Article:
• CQC finds `significant and sustained improvement’ at MTW
  • Two-thirds of scores for five key services are now rated `good’
  • Trust leadership rating jumps from `inadequate’ to `good’
  • Trust closes in on overall ‘Good’ rating, but stays as ‘Requires Improvement’ for now

The Care Quality Commission (CQC) has published a report today (9 March 2018) showing that Maidstone and Tunbridge Wells NHS Trust (MTW) has made significant improvements since its last inspection three years ago. While the CQC has rated MTW as ‘Requires Improvement’ for now, the Trust is closing in on a ‘Good’ rating. In fact, the Trust has been rated ‘good’ in over two thirds of the CQC standards across the five core services that were inspected – a significant increase from less than a third in 2015. Moreover, this report saw no individual standards rated Inadequate, compared to six in 2015 (*see tables at the end of this press release).

The report emphasises ‘significant and sustained improvement throughout the trust’, with noted improvements in the well-led domain, resulting in a ‘Good’ rating (compared to a rating of ‘Inadequate’ for the well led domain in the last CQC report).

Every service at MTW was rated ‘Good’ in the caring domain, with inspectors recognising that quality has been put at the heart of everything that the Trust does, and that numerous areas of patient care have been improved at a time of unprecedented operational and financial pressure across the NHS as a whole.

The report also highlights that MTW has made improvements in several service areas since the last inspection, in particular in the areas of critical care, medical care and services for children and young people.
During the course of 12 separate visits, carried out collectively by 81 inspectors, five core services at Maidstone and Tunbridge Wells Hospitals were inspected between 18 October 2017 and 1 February 2018. Inspectors noted examples of outstanding practice in urgent and emergency care, surgery, critical care services and services for children and young people.

The Trust has received 17 specific recommendations from the CQC, such as ensuring that overnight discharges are reduced within critical care, and that within surgery, a system should be put in place to address paperwork issues which delay patient discharges. Work is already underway to ensure these actions are completed as soon as possible.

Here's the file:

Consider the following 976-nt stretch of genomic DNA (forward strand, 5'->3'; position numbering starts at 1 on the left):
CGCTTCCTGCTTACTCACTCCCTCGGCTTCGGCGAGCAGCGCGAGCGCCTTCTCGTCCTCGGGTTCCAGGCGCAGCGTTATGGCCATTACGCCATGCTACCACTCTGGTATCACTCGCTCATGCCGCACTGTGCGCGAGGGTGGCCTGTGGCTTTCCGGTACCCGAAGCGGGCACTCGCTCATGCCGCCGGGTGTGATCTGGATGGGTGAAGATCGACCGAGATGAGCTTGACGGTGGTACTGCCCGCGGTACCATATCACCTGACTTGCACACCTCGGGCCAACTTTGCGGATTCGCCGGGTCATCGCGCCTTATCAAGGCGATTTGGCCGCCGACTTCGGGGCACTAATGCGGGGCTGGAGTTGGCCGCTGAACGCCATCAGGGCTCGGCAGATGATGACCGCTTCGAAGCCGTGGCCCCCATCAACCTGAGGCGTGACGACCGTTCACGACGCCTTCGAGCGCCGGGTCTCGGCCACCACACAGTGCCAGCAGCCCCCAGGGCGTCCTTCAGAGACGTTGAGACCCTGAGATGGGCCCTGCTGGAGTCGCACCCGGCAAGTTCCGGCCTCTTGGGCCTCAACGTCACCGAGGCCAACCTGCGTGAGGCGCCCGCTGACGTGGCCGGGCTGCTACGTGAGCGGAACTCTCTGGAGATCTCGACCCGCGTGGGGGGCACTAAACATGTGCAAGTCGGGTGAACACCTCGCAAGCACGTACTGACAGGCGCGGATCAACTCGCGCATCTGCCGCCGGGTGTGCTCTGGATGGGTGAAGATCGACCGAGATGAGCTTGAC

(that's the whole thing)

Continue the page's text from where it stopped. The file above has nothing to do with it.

Maidstone and Tunbridge Wells NHS Trust’s Chairman, David Highton, said: “This CQC report clearly shows marked improvements across all areas, which is excellent news for the Trust. What is particularly encouraging is the major progress in the well-led CQC standard, which has moved from inadequate to good. The Trust will move forward with confidence to continue its journey of improvement into the future.”
Maidstone and Tunbridge Wells NHS Trust Chief Executive, Miles Scott, said: “We are pleased that the CQC noted a number of significant improvements at the Trust, as well as some outstanding practice. We are hugely encouraged that the inspectors recognised that we put quality at the heart of everything we do, and that we have improved numerous areas of patient care while managing a difficult operational and financial positon, and also at a time of unprecedented demand across the NHS as a whole.

“We know we have come a long way since our last inspection and I’d like to thank our staff for their unwavering commitment to their patients and the Trust. During their visits, the CQC inspectors praised staff on numerous occasions for their friendly and welcoming attitudes, and their shared vision and engagement.

“We are looking forward to moving confidently towards a ‘Good’ rating, and looking further ahead, towards ‘Outstanding’.

“Our top priority will always be to provide best possible service to our patients and we look forward to working with the CQC in the future to build on the strong foundations already in place, to continually strive for improvement across all areas.”

Ends

Fast facts:

  • CQC rates over two thirds of standards as `good’ in five key services – a significant increase from less than one third in 2015
  • MTW has no inadequate ratings in its service standards noted in the 2018 report, compared to six in 2015
  • MTW has 17 `should do’ actions to complete (down from 52 in 2015) and no must do actions (compared to 18 in 2015)

Further information taken directly from the CQC report

Outstanding practice included:

Urgent and emergency services

  • Staff had opportunities for training and development including joining network training days, taking part in simulated exercises and engaging with emergency care nurses in other trusts as part of facilitated multi-professional learning events.

Surgery

  • The Trust promoted training, research and innovation which staff took pride in.
  • The department had a simulation machine which provided staff the opportunity to practice scenarios in a realistic setting with no risk to patients.

Critical care

  • The Maidstone Hospital critical care unit had set up a memory keepsake service for relatives of patients who passed away on the unit. Relatives could choose a hand print, a hand cast or a lock of hair; all in presentation keep sake boxes, to take home with them.

Services for children and young people

  • The service used play specialists through the whole of the child’s inpatient journey, from outpatients’ right through to theatres applying distraction techniques.
  • The matron had initiated and led on bringing together a children services matron’s professional group across the region. The group was also used as supervision with peers and benchmarking how services could be improved in all areas.